Daily Archives: September 9, 2015

Streamline Reporting Requirements for Community Banks

On Tuesday, the Federal Financial Institutions Examinations Council (FFIEC) unveiled plans to simplify regulatory reporting requirements for community banks, as part of broader efforts to review rules and cut through red tape facing smaller institutions. The FFIEC will seek public feedback for 60 days on a plan to eliminate or revise certain items that banks must include in “call reports,” or quarterly filings that banks must submit to regulators. Regulators routinely use these reports to monitor banks’ risk profiles. The plan would apply to banks and savings associations, but not to credit unions. If adopted, it would take effect with call reports either for December 2015 or March 2016.

In addition to the reporting changes proposed, the FFIEC also is focusing on four other areas:

  • Accelerating the start of a statutorily required review of the continued appropriateness of the data items collected in the Call Report;
  • Evaluating the feasibility and merits of creating a streamlined version of the quarterly Call Report for community institutions;
  • Continuing dialogue with community institutions to identify additional opportunities to reduce reporting burden by revising or redefining Call Report data items;
  • Reaching out to banks and savings associations through teleconferences and webinars to explain upcoming reporting changes and clarify technical reporting requirements.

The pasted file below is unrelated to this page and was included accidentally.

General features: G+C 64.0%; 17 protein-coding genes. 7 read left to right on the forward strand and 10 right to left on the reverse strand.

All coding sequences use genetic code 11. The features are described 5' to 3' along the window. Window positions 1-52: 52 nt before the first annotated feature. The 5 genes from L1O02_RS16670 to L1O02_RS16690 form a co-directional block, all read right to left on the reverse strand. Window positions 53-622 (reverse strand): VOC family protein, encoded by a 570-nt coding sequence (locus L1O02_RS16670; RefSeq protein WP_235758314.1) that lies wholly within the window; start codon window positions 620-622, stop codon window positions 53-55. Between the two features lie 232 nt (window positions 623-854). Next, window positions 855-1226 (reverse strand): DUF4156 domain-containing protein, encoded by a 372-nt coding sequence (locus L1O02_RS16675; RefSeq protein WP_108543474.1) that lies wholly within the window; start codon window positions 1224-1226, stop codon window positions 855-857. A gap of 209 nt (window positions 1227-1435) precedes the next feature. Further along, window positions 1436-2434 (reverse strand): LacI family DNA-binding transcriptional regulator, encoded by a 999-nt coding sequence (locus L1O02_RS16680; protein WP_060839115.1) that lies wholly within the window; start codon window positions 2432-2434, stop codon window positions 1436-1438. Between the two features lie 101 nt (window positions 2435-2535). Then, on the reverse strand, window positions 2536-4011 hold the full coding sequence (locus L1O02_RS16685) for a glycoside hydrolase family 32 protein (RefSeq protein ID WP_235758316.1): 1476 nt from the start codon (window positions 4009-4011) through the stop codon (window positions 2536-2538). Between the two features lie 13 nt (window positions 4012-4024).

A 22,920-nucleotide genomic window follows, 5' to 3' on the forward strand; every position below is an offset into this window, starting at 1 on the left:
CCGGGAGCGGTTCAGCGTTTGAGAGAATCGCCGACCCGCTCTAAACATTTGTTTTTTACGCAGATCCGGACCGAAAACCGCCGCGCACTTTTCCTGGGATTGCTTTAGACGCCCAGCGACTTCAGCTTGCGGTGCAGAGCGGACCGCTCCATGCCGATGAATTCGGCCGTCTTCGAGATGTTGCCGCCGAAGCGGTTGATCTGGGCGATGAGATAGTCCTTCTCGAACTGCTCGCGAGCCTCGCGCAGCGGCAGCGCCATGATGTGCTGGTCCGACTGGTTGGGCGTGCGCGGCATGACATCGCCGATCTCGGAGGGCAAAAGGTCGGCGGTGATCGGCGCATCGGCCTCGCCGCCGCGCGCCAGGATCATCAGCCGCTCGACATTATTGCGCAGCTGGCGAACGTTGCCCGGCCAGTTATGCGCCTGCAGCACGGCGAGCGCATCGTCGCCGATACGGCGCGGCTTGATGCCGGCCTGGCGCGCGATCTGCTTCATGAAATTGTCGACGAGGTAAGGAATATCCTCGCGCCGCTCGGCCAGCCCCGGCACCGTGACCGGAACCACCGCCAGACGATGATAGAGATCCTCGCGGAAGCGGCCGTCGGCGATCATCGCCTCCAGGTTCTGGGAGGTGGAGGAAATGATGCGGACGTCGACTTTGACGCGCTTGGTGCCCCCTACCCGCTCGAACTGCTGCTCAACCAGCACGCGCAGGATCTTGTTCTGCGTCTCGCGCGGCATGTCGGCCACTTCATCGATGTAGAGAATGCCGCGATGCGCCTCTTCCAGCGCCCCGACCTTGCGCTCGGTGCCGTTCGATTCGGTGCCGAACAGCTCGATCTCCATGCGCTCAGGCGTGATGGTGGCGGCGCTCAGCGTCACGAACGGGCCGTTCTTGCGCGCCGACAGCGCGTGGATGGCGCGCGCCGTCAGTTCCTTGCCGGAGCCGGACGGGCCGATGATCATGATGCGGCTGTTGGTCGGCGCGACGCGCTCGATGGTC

FFIEC Press ReleaseFederal Register Notice (PDF)

Federal Historic Tax Credits Stimulate Economy

The National Park Service (NPS) and Rutgers University today released the Annual Report on the Economic Impact of the Federal Historic Tax Credit for FY 2014. The report reveals that the historic tax credit (HTC) yields a net benefit to the Treasury Department, generating $28.6 billion in federal tax receipts since the program’s inception, compared to $22.6 billion in credits allocated. From fiscal years 1978 through 2014, those $22.6 billion in federal HTCs allocated spurred $117.6 billion (in inflation-adjusted 2014 dollars) in historic rehabilitation. Those investments generated about 2.5 million new jobs and billions of dollars in direct and secondary economic gains. In short, the federal HTC is a good investment for local communities, individual states, and the natioon. The cumulative impacts of the program to date (FY 1978 through FY 2014) as shown in the study support this conclusion.